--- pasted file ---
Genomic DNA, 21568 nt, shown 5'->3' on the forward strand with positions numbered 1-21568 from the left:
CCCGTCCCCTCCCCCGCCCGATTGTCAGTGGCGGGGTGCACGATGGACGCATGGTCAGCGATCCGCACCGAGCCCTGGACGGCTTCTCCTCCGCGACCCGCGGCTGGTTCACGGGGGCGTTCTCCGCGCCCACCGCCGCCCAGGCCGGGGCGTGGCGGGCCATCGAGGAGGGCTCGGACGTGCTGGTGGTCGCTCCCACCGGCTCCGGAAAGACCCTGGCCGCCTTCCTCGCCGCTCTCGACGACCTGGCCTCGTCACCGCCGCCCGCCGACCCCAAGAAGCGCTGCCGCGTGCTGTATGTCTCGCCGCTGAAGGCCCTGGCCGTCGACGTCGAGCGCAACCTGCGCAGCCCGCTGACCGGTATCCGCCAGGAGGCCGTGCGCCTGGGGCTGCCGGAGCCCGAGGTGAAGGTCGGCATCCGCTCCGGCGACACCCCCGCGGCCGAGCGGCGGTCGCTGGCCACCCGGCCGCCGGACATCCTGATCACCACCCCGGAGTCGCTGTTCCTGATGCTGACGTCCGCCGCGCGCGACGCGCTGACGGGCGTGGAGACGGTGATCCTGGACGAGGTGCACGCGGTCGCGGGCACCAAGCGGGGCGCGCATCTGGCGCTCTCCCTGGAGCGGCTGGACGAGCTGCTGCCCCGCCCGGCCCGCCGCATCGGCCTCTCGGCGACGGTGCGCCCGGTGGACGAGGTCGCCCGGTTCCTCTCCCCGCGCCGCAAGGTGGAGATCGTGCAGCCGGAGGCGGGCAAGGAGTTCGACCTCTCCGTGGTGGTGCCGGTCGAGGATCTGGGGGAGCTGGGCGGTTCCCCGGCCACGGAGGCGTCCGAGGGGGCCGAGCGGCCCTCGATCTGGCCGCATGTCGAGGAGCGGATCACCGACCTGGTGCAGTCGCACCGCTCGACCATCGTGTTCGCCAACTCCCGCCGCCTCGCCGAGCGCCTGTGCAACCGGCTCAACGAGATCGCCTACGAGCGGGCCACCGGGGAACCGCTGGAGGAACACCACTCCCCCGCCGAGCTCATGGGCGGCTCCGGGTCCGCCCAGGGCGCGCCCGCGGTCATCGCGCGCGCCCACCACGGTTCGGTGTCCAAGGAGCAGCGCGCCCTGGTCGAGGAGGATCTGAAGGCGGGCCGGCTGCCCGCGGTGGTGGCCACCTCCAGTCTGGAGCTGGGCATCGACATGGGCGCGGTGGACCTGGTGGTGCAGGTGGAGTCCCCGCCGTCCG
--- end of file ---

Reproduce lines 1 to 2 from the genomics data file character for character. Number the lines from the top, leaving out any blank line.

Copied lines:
Genomic DNA, 21568 nt, shown 5'->3' on the forward strand with positions numbered 1-21568 from the left:
CCCGTCCCCTCCCCCGCCCGATTGTCAGTGGCGGGGTGCACGATGGACGCATGGTCAGCGATCCGCACCGAGCCCTGGACGGCTTCTCCTCCGCGACCCGCGGCTGGTTCACGGGGGCGTTCTCCGCGCCCACCGCCGCCCAGGCCGGGGCGTGGCGGGCCATCGAGGAGGGCTCGGACGTGCTGGTGGTCGCTCCCACCGGCTCCGGAAAGACCCTGGCCGCCTTCCTCGCCGCTCTCGACGACCTGGCCTCGTCACCGCCGCCCGCCGACCCCAAGAAGCGCTGCCGCGTGCTGTATGTCTCGCCGCTGAAGGCCCTGGCCGTCGACGTCGAGCGCAACCTGCGCAGCCCGCTGACCGGTATCCGCCAGGAGGCCGTGCGCCTGGGGCTGCCGGAGCCCGAGGTGAAGGTCGGCATCCGCTCCGGCGACACCCCCGCGGCCGAGCGGCGGTCGCTGGCCACCCGGCCGCCGGACATCCTGATCACCACCCCGGAGTCGCTGTTCCTGATGCTGACGTCCGCCGCGCGCGACGCGCTGACGGGCGTGGAGACGGTGATCCTGGACGAGGTGCACGCGGTCGCGGGCACCAAGCGGGGCGCGCATCTGGCGCTCTCCCTGGAGCGGCTGGACGAGCTGCTGCCCCGCCCGGCCCGCCGCATCGGCCTCTCGGCGACGGTGCGCCCGGTGGACGAGGTCGCCCGGTTCCTCTCCCCGCGCCGCAAGGTGGAGATCGTGCAGCCGGAGGCGGGCAAGGAGTTCGACCTCTCCGTGGTGGTGCCGGTCGAGGATCTGGGGGAGCTGGGCGGTTCCCCGGCCACGGAGGCGTCCGAGGGGGCCGAGCGGCCCTCGATCTGGCCGCATGTCGAGGAGCGGATCACCGACCTGGTGCAGTCGCACCGCTCGACCATCGTGTTCGCCAACTCCCGCCGCCTCGCCGAGCGCCTGTGCAACCGGCTCAACGAGATCGCCTACGAGCGGGCCACCGGGGAACCGCTGGAGGAACACCACTCCCCCGCCGAGCTCATGGGCGGCTCCGGGTCCGCCCAGGGCGCGCCCGCGGTCATCGCGCGCGCCCACCACGGTTCGGTGTCCAAGGAGCAGCGCGCCCTGGTCGAGGAGGATCTGAAGGCGGGCCGGCTGCCCGCGGTGGTGGCCACCTCCAGTCTGGAGCTGGGCATCGACATGGGCGCGGTGGACCTGGTGGTGCAGGTGGAGTCCCCGCCGTCCG